Calling the technology both new and proven, Atlas Copco replaced its Roots-type blower offerings with screw technology adapted from its oil-free compressors. The resulting ZS Series blowers offer an average of 30% lower power consumption, lower maintenance, and quieter operation at directly comparable initial cost for applications at pressures as high as about 17 psig.
The performance of the new ZS screw blower was tested against a tri-lobe blower by TÜV in accordance with ISO 1217, edition 4. The tests, detailed at www.efficiencyblowers.com, found the ZS to be 23.8% more energy efficient than a tri-lobe blower at 0.5 bar (7 psig) and 39.7% 0.9 bar (13 psig). The efficiency improvement is mainly attributed to the compression characteristics of the screw technology. An integrated gearbox and the lubrication system contribute to efficiency and reliability.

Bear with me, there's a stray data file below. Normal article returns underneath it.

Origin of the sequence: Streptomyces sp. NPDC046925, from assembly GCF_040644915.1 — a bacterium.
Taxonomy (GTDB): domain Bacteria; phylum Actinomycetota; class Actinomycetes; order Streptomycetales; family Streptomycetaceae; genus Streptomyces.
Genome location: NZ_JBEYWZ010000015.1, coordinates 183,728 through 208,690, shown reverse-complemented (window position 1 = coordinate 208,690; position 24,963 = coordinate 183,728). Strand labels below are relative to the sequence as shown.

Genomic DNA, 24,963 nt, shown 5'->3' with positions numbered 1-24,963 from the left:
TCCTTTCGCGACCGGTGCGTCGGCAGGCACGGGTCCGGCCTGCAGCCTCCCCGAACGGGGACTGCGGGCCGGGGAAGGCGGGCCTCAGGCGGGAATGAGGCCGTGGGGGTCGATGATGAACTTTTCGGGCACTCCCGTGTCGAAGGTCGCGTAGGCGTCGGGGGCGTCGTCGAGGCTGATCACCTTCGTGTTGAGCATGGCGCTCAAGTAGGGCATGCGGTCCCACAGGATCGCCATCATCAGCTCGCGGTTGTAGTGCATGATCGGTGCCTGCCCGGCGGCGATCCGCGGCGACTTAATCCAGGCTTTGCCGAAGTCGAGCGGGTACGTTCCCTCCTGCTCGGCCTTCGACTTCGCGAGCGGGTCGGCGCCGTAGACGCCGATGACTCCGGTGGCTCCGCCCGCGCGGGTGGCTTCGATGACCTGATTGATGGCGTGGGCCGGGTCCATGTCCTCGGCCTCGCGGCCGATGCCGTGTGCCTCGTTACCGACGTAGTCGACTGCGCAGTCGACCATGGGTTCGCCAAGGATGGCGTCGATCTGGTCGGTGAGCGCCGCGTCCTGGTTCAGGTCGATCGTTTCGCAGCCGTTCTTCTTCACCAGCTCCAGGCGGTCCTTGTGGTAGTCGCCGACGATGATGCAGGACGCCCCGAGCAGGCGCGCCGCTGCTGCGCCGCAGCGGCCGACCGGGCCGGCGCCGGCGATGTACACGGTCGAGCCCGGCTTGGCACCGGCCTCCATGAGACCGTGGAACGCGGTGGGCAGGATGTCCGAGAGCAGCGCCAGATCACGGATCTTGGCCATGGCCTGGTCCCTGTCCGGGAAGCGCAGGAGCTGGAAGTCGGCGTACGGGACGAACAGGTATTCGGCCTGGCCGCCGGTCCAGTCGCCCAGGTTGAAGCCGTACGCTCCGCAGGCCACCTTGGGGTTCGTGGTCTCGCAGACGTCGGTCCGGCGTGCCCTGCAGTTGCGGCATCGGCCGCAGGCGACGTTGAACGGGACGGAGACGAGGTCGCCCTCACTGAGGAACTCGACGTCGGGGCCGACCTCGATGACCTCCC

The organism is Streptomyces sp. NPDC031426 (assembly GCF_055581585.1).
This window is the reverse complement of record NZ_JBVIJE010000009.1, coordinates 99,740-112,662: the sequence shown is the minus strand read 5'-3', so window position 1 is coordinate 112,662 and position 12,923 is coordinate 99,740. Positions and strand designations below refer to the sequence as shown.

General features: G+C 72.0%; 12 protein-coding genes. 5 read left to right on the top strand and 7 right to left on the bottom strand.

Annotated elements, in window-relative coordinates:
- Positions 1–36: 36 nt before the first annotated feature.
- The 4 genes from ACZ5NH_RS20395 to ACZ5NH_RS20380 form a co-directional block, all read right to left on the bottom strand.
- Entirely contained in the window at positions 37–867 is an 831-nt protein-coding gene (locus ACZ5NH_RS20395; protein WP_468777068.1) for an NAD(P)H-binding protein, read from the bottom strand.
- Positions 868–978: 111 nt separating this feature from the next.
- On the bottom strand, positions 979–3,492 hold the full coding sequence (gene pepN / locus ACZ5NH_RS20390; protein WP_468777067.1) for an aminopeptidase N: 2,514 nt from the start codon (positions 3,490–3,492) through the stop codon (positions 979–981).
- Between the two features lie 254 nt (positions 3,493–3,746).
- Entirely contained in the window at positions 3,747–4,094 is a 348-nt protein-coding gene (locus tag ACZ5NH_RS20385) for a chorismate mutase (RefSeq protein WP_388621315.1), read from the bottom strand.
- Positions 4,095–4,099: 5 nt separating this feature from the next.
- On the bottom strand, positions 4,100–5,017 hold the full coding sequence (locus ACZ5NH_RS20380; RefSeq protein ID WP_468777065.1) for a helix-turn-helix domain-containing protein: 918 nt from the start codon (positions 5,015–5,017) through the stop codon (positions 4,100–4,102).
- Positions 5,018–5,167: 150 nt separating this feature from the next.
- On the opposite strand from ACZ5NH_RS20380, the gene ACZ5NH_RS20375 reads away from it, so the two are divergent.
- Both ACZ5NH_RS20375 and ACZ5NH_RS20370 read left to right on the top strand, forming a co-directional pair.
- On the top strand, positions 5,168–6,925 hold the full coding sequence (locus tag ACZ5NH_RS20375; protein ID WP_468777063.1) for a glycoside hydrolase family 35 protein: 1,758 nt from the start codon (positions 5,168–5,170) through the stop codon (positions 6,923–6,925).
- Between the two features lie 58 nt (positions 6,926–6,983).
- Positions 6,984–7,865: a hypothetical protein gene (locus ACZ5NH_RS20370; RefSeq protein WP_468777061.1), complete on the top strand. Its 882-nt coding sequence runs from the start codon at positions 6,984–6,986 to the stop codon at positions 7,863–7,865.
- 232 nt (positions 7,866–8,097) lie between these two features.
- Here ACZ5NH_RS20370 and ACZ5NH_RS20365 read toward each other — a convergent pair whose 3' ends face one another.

The technology targets low-pressure applications such as wastewater aeration. Treatment plants use about 3% of the electric power generated in the United States, and blowers consume about 70% of that. Cutting that consumption is an example of “sustainable productivity,” says John Conover, a business line manager at Atlas Copco.
Companies are on a global quest to reduce energy consumption and costs, and once today’s low-hanging fruit is gone — lighting, compressed air leaks, motor/pump sizing, etc. — they’ll be looking for new ways to achieve their annual goals. “Efficiency and productivity are fundamental,” says Ronnie Leten, president and CEO, Atlas Copco. “No project goes forward unless it improves efficiency without jeopardizing reliability.”
In the United States, about 56 billion kilowatt hours are used for drinking water and wastewater services, according to the EPA. “Assuming an average mix of energy sources in the country, this equates to adding almost 45 million tons of greenhouse gases to the atmosphere,” says Stephen Kuhn, president, Compressor Technique Business, Atlas Copco. “Just 10% energy savings in this sector could collectively save about $400 million annually.”